William Carpenter, another distinguished name in the history of workingmen's politics, had issued his Political Letter in 1830, and been prosecuted for it; and now government pounced upon Henry Hetherington. Three convictions were obtained against him for publishing the Poor Man's Guardian. He was ordered to be taken into custody, but the Bow Street magistrates could not enforce their order for some time. Henry Hetherington, with all that deliciously provoking coolness for which he was characterised, actually sent a note to the magistrates to tell them that he was going out of town!' Then, he printed the note in his Guardian, and commenced a tour through the country. [The speaker here read from the first volume of the Poor Man's Guardian several of Hetherington's notes of his tour.]

At Manchester, he narrowly escaped being taken by Stevens, the Bow Street 'runner ;' but he might have continued at large for some time longer, had he not resolved to hasten up to London, in order to have a last look at his dying mother. He reached the door of his house, on a night in September-knocked hard, but was not answered—the Bow Street spies came upon him before his second knock had been heardand although he clung to the knocker, with the hope to remain long enough only to tell his wife that he was going to prison-he was dragged away ; and none of his family knew till he was lodged in Clerkenwell gaol. Here he remained six months. The Guardian, however, was still carried on-the highly intellectual, and highly educated, as well as wealthy, Julian Hibbert, taking care to uphold the impressive character of the publication, by his powerful writing.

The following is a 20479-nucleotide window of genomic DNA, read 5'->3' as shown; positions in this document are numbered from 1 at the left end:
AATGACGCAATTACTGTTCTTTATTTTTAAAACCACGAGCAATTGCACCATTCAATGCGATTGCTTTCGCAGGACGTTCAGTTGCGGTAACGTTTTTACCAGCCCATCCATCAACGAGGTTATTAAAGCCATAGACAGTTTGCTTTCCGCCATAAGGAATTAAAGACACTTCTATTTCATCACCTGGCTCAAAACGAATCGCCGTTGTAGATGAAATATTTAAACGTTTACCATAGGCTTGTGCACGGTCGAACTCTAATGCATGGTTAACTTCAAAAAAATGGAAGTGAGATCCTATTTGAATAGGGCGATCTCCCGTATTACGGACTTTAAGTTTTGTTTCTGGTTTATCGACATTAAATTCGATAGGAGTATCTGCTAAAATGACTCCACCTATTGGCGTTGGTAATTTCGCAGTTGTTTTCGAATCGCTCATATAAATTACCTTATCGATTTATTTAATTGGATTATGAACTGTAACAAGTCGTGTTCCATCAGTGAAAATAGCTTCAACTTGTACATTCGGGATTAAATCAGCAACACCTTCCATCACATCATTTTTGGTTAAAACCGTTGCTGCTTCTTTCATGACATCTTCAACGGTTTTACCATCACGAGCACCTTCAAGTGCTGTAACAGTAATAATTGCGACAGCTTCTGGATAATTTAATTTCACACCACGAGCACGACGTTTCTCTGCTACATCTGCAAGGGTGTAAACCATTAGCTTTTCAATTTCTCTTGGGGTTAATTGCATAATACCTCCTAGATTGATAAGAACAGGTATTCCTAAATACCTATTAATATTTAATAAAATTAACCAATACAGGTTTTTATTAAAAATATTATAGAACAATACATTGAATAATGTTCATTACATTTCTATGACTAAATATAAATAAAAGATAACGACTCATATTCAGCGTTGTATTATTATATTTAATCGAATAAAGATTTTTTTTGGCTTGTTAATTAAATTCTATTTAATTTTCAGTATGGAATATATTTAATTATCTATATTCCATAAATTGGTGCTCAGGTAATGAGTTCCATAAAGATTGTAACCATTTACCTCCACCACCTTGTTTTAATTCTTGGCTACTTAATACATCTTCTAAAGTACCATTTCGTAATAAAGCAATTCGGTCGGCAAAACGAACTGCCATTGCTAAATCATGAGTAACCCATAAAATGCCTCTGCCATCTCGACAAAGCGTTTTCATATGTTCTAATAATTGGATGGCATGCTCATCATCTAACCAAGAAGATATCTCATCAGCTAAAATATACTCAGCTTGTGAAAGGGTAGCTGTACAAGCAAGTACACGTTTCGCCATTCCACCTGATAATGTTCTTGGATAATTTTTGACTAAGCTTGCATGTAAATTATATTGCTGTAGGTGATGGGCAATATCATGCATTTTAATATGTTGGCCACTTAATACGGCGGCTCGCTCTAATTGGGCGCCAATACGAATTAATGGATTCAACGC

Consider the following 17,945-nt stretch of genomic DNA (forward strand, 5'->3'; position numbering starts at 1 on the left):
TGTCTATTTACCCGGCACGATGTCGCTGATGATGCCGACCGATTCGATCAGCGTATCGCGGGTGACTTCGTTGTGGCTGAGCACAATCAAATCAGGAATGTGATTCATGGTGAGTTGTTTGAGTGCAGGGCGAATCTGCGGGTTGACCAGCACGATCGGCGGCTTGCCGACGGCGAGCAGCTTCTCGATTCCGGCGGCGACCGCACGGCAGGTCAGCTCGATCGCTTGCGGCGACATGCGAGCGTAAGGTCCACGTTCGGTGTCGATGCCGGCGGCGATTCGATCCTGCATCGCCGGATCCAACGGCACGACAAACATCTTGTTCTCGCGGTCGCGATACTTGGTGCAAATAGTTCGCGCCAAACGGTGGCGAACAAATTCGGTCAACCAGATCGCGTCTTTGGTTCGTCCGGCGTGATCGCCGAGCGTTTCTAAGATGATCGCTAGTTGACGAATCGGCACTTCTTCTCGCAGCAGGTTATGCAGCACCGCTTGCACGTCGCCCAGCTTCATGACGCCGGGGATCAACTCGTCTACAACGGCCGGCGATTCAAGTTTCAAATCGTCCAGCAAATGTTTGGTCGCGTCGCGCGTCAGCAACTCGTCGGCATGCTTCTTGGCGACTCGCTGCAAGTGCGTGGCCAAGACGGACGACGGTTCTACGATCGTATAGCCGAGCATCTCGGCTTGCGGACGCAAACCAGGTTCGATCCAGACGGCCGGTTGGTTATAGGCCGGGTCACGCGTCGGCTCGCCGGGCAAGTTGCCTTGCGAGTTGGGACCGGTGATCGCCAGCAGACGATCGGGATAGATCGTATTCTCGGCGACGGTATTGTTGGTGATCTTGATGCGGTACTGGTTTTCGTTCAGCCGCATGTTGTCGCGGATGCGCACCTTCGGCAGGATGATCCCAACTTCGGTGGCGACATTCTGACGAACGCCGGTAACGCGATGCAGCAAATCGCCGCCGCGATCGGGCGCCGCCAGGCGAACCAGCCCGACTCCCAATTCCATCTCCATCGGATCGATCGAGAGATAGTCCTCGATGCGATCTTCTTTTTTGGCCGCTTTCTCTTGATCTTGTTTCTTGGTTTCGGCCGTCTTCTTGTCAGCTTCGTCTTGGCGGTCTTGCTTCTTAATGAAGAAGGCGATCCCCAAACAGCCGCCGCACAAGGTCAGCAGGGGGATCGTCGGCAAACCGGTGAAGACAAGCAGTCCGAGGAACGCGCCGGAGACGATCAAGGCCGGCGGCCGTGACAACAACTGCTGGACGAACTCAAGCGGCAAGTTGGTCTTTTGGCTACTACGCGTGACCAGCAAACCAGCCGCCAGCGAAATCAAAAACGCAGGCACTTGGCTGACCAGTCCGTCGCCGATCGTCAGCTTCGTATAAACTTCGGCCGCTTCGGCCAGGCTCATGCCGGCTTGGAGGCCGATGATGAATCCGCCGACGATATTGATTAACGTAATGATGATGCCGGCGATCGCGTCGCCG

At the end of 1832, when he had not been many months at liberty, he was again convicted, and again imprisoned for six months in the same gaol; and now it was that his friend Watson became his fellow-prisoner -also for the same "high crime and misdemeanour' of selling, in Free' England, a penny paper without a taxed stamp! Their treatment during